Friday, 7 July 2017

Masterworks at Vancouver's Museum of Anthropology

On this trip I was hosted by the Canadian Tourism Commission, Destination British Columbia (HelloBC.com) and Tourism Vancouver.

I've been to Vancouver three times, but never before made the minor trek out to the University of BC campus for the Museum of Anthropology. The recent opening of its Gallery of Northwest Coast Masterworks prompted me to finally get there, and I'm very glad I did.

The museum itself is excellent. Its focus is on works created by the First Nations peoples of Canada, particularly those of British Columbia. Thus the entrance leads down a ramp to a big airy space containing totem poles and other large carved pieces.

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On a sunny Sunday, with natural light illuminating the room, it was an impressive place to be; far removed from the stereotypical austere museum space.

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This central hall leads to several smaller rooms with various exhibitions. One of the most interesting to me contained a single work by the late Bill Reid. This big timber sculpture depicts a creation myth of the region, in which the raven discovers mankind within a clamshell and lets them out (reminding me of the legend of Pandora's Box!).

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My favourite room was the new gallery, which has a very clever and specific idea behind its set-up.

During the colonial years of the 19th century, as traditional cultural practices were disrupted, many First Nations artworks were acquired by private collectors and public institutions such as museums.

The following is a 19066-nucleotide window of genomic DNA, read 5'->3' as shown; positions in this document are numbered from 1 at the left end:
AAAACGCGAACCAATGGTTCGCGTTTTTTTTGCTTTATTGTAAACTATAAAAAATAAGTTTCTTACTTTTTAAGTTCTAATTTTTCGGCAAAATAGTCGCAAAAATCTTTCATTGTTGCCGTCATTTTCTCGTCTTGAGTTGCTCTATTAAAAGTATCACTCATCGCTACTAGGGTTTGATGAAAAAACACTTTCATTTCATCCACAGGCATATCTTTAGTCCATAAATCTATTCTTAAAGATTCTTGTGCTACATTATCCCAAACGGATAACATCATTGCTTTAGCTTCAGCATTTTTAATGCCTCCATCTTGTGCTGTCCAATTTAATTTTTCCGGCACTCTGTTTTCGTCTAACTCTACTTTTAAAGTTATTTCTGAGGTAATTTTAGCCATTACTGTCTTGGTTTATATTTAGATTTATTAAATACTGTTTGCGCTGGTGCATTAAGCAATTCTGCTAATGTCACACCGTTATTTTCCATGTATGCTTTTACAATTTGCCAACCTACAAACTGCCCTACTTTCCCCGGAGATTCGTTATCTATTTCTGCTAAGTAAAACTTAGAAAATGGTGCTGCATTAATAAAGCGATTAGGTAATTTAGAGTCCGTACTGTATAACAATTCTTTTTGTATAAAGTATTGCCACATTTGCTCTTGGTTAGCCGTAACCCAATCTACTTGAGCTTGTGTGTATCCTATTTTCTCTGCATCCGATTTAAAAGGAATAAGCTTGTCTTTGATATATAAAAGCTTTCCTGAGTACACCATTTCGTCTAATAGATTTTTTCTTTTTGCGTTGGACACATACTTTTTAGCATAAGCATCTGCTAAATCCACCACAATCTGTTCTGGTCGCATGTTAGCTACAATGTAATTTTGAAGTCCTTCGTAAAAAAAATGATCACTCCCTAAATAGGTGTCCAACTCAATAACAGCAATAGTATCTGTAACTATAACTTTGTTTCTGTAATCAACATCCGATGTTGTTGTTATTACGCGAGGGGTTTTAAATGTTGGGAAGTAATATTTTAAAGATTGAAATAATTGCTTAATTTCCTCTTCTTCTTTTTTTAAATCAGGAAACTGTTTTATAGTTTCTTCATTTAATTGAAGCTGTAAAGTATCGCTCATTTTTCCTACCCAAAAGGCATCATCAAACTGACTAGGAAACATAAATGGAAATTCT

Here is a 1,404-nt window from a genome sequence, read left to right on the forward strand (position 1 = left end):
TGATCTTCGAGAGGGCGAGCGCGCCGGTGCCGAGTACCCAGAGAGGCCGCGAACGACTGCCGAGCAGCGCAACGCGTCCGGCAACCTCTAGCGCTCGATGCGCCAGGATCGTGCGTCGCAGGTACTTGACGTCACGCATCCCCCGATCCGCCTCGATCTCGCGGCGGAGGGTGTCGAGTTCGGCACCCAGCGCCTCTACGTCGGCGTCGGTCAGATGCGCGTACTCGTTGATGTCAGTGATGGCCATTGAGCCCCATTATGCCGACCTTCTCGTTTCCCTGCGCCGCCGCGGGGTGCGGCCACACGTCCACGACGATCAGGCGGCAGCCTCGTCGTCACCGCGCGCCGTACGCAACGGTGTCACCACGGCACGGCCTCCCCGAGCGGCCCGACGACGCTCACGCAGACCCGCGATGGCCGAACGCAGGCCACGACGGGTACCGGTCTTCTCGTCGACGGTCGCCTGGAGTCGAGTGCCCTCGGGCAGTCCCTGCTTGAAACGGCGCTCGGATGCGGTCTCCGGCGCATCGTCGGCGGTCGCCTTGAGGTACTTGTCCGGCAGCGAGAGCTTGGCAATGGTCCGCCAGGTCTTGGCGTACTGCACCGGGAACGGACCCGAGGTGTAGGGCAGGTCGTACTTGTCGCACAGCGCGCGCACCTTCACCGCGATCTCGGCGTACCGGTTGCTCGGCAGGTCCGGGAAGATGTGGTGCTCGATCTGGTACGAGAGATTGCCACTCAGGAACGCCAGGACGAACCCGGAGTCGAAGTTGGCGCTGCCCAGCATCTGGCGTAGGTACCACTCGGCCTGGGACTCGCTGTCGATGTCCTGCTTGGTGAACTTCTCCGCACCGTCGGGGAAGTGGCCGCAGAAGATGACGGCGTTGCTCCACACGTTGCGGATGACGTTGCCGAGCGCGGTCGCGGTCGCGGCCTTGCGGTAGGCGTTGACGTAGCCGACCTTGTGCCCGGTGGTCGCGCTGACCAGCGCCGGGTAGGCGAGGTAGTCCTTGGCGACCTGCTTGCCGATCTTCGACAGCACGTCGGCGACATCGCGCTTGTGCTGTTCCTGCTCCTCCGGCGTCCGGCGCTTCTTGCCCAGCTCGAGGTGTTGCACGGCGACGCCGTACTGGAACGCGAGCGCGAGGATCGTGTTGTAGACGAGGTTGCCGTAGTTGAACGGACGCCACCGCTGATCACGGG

Over a century later, the provenance and precise significance of such objects has often been lost. So in this gallery, First Nations artists of today comment on these objects from the past, using their knowledge of both craft and culture to shine a light on each item's construction and meaning.

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It's a brilliant concept, which breathes life into what could otherwise seem dusty museum pieces. The artists' commentary, both in written form and audio, is warm and inclusive, often illustrated with personal stories which add context. You can literally feel the emotion these pieces spark within their creative desendants, and that's a marvellous thing to be able to share in.

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It's also respectful to the current-day First Nations people of BC, a reminder that they are survivors and their culture has endured. I'd love to see this approach used in every museum where indigenous cultures are featured.

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I know in my own city, Museums Victoria worked with the people of the Kulin Nation in the set-up of the Bunjilaka section of Melbourne Museum, which is devoted to Indigenous culture. Perhaps even more can be done to bring forth the voices of creation from past and present.

The Museum of Anthropology is located at 6393 NW Marine Drive, Vancouver. Check out its website for admission fees and opening hours.